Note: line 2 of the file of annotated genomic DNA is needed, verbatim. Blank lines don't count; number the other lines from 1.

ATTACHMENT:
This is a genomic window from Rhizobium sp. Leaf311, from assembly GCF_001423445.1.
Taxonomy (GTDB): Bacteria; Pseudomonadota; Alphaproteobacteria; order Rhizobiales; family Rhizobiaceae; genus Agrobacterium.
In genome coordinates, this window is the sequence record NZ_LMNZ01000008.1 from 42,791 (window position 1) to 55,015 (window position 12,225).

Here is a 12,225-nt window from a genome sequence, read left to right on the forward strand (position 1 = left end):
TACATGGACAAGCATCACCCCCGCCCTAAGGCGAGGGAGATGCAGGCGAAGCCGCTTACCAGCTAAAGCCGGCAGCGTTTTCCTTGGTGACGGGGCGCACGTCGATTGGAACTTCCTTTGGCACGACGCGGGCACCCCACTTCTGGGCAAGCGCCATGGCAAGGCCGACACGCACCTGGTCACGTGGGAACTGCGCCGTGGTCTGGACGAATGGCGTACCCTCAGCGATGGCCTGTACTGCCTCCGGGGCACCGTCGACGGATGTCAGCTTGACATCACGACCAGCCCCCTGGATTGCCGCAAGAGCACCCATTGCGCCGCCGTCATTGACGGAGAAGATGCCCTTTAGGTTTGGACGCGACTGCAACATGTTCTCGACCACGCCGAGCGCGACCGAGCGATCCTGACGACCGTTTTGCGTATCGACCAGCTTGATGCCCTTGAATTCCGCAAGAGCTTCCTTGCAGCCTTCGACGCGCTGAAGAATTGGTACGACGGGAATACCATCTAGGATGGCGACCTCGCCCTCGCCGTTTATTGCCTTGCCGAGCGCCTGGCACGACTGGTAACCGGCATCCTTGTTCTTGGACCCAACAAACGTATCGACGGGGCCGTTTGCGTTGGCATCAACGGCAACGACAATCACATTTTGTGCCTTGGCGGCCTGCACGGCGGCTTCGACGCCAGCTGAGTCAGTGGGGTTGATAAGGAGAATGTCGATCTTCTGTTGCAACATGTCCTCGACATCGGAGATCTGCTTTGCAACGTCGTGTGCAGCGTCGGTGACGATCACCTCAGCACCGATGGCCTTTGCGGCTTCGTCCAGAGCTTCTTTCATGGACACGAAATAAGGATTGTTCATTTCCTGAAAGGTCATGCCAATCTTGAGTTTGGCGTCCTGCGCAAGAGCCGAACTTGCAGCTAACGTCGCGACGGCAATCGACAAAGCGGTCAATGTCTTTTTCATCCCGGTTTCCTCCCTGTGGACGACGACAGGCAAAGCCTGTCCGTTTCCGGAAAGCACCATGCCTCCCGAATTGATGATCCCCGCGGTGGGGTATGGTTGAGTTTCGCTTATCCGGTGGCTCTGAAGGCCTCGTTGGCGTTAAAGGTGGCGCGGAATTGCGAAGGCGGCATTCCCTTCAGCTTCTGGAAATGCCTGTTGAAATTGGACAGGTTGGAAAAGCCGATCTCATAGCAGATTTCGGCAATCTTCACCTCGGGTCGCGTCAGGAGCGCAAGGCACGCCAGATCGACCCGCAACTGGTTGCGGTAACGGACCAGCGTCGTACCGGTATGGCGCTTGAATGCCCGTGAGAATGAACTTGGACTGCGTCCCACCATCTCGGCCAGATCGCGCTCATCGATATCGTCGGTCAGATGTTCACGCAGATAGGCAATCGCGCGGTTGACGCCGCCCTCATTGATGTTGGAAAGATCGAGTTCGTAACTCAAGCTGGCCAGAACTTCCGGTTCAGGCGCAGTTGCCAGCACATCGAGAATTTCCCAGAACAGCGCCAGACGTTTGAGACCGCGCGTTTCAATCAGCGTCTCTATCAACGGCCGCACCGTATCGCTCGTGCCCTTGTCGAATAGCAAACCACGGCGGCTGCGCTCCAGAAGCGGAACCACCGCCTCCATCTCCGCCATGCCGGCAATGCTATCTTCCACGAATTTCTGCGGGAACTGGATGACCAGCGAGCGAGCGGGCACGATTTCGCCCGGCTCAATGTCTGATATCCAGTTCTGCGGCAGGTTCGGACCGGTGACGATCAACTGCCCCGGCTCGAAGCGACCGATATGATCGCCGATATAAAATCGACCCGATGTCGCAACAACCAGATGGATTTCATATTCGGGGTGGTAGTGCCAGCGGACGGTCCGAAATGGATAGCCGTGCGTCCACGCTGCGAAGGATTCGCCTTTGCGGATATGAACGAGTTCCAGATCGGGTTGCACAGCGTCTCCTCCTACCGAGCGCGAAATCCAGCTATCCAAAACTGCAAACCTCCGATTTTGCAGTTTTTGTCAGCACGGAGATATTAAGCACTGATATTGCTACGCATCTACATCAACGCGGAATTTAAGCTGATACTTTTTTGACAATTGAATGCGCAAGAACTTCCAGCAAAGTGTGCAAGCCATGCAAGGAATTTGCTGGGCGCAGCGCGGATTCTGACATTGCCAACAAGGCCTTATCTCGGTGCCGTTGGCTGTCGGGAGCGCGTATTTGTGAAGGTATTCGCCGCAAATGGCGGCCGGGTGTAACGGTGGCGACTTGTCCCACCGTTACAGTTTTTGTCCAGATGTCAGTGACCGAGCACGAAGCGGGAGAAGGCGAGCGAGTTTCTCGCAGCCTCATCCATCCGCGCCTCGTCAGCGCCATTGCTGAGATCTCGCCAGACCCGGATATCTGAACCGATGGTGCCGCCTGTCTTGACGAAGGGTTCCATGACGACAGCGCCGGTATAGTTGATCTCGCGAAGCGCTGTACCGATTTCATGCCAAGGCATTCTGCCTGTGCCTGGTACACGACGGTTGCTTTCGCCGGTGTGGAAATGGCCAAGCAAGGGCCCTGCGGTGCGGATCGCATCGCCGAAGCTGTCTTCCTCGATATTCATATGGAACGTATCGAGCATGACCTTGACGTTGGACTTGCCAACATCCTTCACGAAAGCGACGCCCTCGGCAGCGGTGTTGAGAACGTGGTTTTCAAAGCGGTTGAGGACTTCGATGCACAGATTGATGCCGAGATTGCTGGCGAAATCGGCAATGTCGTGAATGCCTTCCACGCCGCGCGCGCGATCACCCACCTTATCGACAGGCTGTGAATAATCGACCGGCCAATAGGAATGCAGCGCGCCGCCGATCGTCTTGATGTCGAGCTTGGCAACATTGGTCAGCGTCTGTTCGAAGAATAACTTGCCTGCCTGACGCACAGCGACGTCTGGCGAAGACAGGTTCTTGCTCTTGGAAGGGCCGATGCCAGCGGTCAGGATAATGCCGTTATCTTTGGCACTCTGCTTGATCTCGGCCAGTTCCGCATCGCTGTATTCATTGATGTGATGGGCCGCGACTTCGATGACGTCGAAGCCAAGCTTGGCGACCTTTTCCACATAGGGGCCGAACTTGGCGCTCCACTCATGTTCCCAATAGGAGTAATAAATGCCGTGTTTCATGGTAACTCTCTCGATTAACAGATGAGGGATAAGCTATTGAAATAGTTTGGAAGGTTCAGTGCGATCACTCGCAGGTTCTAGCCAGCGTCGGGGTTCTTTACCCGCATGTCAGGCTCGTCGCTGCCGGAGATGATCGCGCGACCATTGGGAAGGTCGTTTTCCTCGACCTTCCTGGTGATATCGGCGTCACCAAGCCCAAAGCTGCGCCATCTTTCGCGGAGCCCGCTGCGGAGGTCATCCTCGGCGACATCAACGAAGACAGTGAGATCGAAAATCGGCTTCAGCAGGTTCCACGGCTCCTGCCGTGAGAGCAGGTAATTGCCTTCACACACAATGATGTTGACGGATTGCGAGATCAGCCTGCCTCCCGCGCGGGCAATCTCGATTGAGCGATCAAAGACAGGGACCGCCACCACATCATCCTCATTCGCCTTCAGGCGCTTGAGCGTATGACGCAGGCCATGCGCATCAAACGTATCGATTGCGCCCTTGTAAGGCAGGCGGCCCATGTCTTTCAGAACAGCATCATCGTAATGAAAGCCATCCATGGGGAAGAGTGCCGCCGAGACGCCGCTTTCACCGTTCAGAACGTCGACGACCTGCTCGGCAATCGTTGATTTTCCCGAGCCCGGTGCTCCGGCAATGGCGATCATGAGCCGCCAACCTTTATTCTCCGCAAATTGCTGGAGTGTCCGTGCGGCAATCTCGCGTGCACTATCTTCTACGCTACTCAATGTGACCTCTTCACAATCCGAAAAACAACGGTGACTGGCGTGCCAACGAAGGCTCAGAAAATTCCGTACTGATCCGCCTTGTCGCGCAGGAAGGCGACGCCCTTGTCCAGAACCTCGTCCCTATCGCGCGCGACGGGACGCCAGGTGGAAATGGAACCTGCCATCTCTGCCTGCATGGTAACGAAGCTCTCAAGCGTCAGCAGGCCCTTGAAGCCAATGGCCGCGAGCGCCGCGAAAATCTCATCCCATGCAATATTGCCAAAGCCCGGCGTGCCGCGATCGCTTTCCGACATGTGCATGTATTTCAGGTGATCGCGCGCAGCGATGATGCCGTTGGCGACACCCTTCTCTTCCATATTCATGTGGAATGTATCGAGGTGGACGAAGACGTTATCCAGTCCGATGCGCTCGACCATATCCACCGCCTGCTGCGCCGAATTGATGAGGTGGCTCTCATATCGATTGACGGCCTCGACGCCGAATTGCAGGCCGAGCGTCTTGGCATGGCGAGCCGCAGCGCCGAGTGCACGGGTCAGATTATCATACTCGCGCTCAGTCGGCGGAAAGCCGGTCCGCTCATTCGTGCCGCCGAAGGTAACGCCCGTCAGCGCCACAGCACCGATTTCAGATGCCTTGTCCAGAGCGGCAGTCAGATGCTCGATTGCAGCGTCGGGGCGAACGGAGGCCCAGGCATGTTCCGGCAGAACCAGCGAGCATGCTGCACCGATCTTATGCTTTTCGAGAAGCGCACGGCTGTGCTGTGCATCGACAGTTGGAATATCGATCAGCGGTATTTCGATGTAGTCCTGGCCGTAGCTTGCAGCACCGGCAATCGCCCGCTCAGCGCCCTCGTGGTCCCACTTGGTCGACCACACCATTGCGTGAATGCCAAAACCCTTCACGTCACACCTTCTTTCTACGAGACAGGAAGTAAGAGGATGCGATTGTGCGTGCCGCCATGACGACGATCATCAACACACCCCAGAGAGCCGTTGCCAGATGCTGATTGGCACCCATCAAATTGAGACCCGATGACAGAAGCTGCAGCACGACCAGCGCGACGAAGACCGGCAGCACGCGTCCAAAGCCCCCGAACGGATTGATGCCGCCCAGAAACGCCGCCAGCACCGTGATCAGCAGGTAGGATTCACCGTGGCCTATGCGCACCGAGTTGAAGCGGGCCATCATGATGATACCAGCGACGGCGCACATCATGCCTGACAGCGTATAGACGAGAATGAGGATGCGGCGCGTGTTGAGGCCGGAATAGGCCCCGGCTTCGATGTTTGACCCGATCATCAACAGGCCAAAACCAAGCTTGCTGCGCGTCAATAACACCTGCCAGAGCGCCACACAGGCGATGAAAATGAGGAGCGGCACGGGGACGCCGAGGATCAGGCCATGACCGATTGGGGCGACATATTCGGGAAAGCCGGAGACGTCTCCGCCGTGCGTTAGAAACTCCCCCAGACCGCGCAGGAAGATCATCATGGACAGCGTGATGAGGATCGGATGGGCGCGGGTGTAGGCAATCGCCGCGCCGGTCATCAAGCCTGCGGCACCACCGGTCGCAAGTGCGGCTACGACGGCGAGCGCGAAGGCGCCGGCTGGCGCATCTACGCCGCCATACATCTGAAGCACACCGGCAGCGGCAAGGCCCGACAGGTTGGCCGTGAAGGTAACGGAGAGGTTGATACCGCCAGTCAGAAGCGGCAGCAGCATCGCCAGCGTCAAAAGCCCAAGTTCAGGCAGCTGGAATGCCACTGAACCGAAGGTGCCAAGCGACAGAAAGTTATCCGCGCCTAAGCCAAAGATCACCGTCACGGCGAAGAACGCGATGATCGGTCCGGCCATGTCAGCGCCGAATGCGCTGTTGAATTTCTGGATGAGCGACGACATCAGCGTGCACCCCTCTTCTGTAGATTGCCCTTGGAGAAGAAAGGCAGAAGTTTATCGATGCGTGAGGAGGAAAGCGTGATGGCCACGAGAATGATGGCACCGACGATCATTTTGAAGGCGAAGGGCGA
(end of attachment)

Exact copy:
Taxonomy (GTDB): Bacteria; Pseudomonadota; Alphaproteobacteria; order Rhizobiales; family Rhizobiaceae; genus Agrobacterium.